5 Things To Do This Winter
Why you should get out this winter
Winter isn’t about hibernating and staying indoors – it’s about wrapping up warm, escaping into the outdoors and embracing all the season has to offer. It can be hard to find inspiration on what to do, though, so here are five ideas to get you started.
1. Practise your map reading skills
Winter landscapes are perfect places to practise your map reading skills. Head out into your local area with a map and compass and brush up on your skills – you never know when you might need them! If you don’t know how to map-read, it’s worth heading over to the Ordnance Survey Website and watching some of the great map reading videos they have to offer – you’ll be an expert in no time!
2. Cook with ice/ snow or purified water
It can get cold on a winter walk so next time you head out for one, take a few hot drink sachets and cup soups to have. But instead of lugging a 2-litre bottle of tap water round with you, use what you have around you – ice and/or snow. Melt it in a pan over a stove and boil it to rid it of bacteria and use it in your hot drinks. An alternative is to buy a bottle with a filter in its lid so that if you find a small stream, you can fill it up with the water and drink it straight from the bottle.
You can stargaze all year round, but winter is one of the best seasons to do it. The days are short and the nights are long, which means you can head out earlier to stargaze, and the winter sky is also different to the summer sky as well! Try and spot:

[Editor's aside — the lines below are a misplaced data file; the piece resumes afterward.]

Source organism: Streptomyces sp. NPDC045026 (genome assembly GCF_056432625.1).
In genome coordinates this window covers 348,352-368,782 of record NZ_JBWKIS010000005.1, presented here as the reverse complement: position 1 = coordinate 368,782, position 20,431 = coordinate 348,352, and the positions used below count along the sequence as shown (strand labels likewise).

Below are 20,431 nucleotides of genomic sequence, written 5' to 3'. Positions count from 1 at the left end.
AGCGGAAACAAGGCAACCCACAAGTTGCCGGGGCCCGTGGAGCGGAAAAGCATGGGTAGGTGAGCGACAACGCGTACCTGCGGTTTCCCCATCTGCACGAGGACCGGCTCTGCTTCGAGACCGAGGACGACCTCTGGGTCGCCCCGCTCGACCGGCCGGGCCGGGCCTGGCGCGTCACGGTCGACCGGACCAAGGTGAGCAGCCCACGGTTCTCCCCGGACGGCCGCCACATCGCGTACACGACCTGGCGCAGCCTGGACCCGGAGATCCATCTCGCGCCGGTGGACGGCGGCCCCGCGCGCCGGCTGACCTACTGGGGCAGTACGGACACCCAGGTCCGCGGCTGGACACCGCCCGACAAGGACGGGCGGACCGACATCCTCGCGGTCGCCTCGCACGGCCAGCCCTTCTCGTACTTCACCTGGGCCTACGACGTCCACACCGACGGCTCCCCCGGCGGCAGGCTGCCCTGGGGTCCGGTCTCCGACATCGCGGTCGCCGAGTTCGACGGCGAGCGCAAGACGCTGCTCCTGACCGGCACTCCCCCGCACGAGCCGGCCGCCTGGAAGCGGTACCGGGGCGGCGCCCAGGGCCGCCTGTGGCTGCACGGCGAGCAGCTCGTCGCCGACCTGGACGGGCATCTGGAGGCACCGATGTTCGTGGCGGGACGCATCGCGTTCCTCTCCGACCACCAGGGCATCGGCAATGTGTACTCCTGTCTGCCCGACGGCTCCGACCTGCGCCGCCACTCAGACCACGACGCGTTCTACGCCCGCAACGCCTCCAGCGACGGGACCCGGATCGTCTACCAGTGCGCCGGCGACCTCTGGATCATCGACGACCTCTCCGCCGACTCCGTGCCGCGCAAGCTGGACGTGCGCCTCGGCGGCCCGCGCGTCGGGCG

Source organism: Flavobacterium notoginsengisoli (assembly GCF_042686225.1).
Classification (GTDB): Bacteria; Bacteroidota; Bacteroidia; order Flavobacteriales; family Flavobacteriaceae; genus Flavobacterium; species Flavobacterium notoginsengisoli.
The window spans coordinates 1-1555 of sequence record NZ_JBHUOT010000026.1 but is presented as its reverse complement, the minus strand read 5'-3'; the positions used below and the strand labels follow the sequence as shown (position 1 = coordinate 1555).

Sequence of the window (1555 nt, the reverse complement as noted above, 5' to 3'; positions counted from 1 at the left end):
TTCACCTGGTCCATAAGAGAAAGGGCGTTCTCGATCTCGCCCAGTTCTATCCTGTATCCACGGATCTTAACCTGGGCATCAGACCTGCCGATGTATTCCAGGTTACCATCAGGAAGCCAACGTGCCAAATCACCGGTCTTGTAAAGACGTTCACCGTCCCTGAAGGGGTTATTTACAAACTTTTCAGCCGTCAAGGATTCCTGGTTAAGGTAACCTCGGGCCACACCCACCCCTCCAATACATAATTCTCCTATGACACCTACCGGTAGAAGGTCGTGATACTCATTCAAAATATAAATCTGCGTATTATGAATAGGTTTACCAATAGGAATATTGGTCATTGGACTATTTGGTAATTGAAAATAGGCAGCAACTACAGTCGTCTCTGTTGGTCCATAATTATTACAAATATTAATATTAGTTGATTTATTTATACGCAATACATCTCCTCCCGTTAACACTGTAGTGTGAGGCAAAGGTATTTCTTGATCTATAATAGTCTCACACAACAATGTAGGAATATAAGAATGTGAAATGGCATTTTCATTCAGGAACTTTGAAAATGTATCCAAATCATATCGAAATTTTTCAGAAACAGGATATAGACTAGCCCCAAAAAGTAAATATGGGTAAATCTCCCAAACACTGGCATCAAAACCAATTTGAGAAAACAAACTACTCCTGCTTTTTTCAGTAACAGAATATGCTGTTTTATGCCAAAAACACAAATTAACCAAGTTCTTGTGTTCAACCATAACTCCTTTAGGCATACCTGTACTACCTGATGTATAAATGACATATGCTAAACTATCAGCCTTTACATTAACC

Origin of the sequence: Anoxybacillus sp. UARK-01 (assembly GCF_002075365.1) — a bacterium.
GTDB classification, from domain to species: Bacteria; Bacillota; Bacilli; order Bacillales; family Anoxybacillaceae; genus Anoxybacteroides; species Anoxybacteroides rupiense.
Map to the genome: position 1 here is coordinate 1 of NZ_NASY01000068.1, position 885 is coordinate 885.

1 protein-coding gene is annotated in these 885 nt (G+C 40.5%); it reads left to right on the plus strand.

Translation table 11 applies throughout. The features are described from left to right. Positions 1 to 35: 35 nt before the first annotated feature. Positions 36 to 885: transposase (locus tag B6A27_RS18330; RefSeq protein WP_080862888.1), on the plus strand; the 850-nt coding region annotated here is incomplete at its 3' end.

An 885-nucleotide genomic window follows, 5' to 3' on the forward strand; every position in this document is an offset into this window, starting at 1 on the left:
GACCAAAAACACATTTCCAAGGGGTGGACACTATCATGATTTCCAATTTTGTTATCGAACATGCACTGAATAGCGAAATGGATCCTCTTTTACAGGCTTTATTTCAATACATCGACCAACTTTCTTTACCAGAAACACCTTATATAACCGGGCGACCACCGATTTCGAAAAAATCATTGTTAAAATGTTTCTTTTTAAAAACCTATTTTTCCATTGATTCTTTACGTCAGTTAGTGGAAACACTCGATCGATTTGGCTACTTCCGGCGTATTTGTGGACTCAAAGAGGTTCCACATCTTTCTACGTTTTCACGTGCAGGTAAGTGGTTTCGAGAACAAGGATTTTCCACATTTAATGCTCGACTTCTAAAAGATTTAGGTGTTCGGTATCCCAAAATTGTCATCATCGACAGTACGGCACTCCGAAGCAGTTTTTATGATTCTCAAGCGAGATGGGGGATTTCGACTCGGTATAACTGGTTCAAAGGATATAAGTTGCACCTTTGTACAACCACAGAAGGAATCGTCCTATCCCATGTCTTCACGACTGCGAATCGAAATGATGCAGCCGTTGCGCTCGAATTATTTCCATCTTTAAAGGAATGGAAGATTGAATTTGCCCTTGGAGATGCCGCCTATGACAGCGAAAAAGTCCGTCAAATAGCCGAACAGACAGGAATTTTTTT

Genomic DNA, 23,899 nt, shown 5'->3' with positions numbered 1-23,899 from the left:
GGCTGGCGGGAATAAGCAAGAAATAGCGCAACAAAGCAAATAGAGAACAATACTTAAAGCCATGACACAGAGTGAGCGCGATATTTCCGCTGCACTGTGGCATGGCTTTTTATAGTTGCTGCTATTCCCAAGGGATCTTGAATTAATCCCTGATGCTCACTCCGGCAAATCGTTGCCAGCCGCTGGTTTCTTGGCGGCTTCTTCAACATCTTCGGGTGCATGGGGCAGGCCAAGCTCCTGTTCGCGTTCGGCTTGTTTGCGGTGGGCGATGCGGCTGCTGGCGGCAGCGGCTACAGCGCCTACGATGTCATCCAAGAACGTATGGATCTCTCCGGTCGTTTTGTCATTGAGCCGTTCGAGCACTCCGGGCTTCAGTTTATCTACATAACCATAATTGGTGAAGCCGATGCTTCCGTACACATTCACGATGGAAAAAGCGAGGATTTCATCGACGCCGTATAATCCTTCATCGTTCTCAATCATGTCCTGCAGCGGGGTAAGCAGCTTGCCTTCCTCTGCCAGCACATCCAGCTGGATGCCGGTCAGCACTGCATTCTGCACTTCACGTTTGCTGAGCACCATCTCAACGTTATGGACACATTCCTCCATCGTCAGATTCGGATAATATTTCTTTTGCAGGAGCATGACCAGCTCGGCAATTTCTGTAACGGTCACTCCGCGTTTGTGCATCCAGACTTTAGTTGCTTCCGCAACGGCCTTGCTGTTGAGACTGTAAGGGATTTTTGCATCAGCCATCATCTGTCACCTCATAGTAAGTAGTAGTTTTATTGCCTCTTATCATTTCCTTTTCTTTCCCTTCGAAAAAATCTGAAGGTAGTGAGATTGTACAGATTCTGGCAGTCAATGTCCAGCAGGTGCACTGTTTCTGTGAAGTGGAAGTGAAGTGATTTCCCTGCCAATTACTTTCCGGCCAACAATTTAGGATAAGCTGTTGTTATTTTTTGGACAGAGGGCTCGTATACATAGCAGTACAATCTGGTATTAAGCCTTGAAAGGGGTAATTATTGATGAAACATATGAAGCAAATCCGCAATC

- The North Star (Polaris) – find the Plough (the constellation that looks a bit like a saucepan!) and then find the two stars that make up the edge of the saucepan opposite the handle. Follow the line of those stars up and the first bright star you reach is Polaris. Sailors used to use this to navigate north.
- The Orion Nebula – Orion is probably the most well known constellation in the night sky. Find his famous three-star belt and look down towards the bottom of his body. Coming down from his belt should be a line of what looks like three small stars. One of them looks a bit smudgy compared to the others. That is the Orion Nebula. If you have a telescope or binoculars, try and look at it through them.
- The ISS – find out how here.
Not many animals are out and about in winter. Never the less, the prints of the ones that are are well preserved by the frost. Head out for a ramble and try and find some. You could have a go at identifying the ones you find and possibly make a Plaster-of-Paris cast of the print to take home. Take a few nuts and seeds as well to give the foraging animals a hand!
Winter is a beautiful season and a great time for developing your camera skills. Head out into the wilderness armed with a camera and warm coat and take pictures of some of the landscape. Try and have a focus on what you want to capture – eg ice, trees, frosty fields. Knowing the shots you want makes life a whole lot easier and makes your pictures more dramatic.
So there you go! Now you’ve no excuse not to get outside this winter!